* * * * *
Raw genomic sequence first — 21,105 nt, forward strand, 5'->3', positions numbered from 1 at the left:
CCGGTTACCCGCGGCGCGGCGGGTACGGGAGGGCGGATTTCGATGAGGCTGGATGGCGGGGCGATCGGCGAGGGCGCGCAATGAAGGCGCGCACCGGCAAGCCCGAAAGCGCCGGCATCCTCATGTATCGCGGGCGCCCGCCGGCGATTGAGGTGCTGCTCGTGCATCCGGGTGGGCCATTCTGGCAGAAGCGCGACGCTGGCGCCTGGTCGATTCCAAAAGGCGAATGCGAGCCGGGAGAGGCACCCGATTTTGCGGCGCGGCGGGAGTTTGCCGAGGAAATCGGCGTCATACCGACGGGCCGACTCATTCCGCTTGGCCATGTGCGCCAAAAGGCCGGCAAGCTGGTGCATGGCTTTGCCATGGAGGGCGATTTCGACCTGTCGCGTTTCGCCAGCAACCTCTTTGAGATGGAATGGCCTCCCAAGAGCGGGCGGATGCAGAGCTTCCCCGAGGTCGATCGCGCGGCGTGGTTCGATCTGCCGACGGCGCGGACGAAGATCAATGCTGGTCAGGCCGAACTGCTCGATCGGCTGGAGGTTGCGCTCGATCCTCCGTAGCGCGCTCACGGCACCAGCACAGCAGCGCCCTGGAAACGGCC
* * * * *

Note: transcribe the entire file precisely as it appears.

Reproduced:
Raw genomic sequence first — 21,105 nt, forward strand, 5'->3', positions numbered from 1 at the left:
CCGGTTACCCGCGGCGCGGCGGGTACGGGAGGGCGGATTTCGATGAGGCTGGATGGCGGGGCGATCGGCGAGGGCGCGCAATGAAGGCGCGCACCGGCAAGCCCGAAAGCGCCGGCATCCTCATGTATCGCGGGCGCCCGCCGGCGATTGAGGTGCTGCTCGTGCATCCGGGTGGGCCATTCTGGCAGAAGCGCGACGCTGGCGCCTGGTCGATTCCAAAAGGCGAATGCGAGCCGGGAGAGGCACCCGATTTTGCGGCGCGGCGGGAGTTTGCCGAGGAAATCGGCGTCATACCGACGGGCCGACTCATTCCGCTTGGCCATGTGCGCCAAAAGGCCGGCAAGCTGGTGCATGGCTTTGCCATGGAGGGCGATTTCGACCTGTCGCGTTTCGCCAGCAACCTCTTTGAGATGGAATGGCCTCCCAAGAGCGGGCGGATGCAGAGCTTCCCCGAGGTCGATCGCGCGGCGTGGTTCGATCTGCCGACGGCGCGGACGAAGATCAATGCTGGTCAGGCCGAACTGCTCGATCGGCTGGAGGTTGCGCTCGATCCTCCGTAGCGCGCTCACGGCACCAGCACAGCAGCGCCCTGGAAACGGCC